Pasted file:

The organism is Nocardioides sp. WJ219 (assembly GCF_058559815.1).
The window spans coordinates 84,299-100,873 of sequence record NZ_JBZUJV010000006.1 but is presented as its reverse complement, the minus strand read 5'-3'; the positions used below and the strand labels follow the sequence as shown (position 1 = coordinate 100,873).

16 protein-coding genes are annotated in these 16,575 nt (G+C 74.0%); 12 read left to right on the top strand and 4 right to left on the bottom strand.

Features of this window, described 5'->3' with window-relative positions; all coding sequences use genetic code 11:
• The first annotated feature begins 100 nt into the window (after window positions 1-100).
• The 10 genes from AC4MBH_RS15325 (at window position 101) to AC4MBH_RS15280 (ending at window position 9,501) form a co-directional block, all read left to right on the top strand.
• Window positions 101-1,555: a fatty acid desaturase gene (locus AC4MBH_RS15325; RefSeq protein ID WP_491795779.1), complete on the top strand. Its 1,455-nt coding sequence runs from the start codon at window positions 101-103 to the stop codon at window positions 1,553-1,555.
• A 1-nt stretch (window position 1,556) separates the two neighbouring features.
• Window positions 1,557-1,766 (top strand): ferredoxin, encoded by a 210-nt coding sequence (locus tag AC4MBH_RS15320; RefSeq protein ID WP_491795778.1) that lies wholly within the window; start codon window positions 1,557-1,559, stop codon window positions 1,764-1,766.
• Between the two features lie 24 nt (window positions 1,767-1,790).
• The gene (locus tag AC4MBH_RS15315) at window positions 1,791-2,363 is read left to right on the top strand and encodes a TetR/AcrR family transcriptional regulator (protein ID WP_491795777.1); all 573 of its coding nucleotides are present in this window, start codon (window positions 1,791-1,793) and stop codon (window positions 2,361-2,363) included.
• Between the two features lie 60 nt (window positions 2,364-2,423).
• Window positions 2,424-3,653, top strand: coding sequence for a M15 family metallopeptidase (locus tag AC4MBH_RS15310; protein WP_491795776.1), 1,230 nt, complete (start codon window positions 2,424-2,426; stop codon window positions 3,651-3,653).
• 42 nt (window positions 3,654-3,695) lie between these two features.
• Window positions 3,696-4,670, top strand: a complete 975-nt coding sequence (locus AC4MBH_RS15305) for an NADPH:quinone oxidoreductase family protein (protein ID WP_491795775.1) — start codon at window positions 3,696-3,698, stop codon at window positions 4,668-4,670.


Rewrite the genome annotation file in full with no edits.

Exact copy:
The organism is Nocardioides sp. WJ219 (assembly GCF_058559815.1).
The window spans coordinates 84,299-100,873 of sequence record NZ_JBZUJV010000006.1 but is presented as its reverse complement, the minus strand read 5'-3'; the positions used below and the strand labels follow the sequence as shown (position 1 = coordinate 100,873).

16 protein-coding genes are annotated in these 16,575 nt (G+C 74.0%); 12 read left to right on the top strand and 4 right to left on the bottom strand.

Features of this window, described 5'->3' with window-relative positions; all coding sequences use genetic code 11:
• The first annotated feature begins 100 nt into the window (after window positions 1-100).
• The 10 genes from AC4MBH_RS15325 (at window position 101) to AC4MBH_RS15280 (ending at window position 9,501) form a co-directional block, all read left to right on the top strand.
• Window positions 101-1,555: a fatty acid desaturase gene (locus AC4MBH_RS15325; RefSeq protein ID WP_491795779.1), complete on the top strand. Its 1,455-nt coding sequence runs from the start codon at window positions 101-103 to the stop codon at window positions 1,553-1,555.
• A 1-nt stretch (window position 1,556) separates the two neighbouring features.
• Window positions 1,557-1,766 (top strand): ferredoxin, encoded by a 210-nt coding sequence (locus tag AC4MBH_RS15320; RefSeq protein ID WP_491795778.1) that lies wholly within the window; start codon window positions 1,557-1,559, stop codon window positions 1,764-1,766.
• Between the two features lie 24 nt (window positions 1,767-1,790).
• The gene (locus tag AC4MBH_RS15315) at window positions 1,791-2,363 is read left to right on the top strand and encodes a TetR/AcrR family transcriptional regulator (protein ID WP_491795777.1); all 573 of its coding nucleotides are present in this window, start codon (window positions 1,791-1,793) and stop codon (window positions 2,361-2,363) included.
• Between the two features lie 60 nt (window positions 2,364-2,423).
• Window positions 2,424-3,653, top strand: coding sequence for a M15 family metallopeptidase (locus tag AC4MBH_RS15310; protein WP_491795776.1), 1,230 nt, complete (start codon window positions 2,424-2,426; stop codon window positions 3,651-3,653).
• 42 nt (window positions 3,654-3,695) lie between these two features.
• Window positions 3,696-4,670, top strand: a complete 975-nt coding sequence (locus AC4MBH_RS15305) for an NADPH:quinone oxidoreductase family protein (protein ID WP_491795775.1) — start codon at window positions 3,696-3,698, stop codon at window positions 4,668-4,670.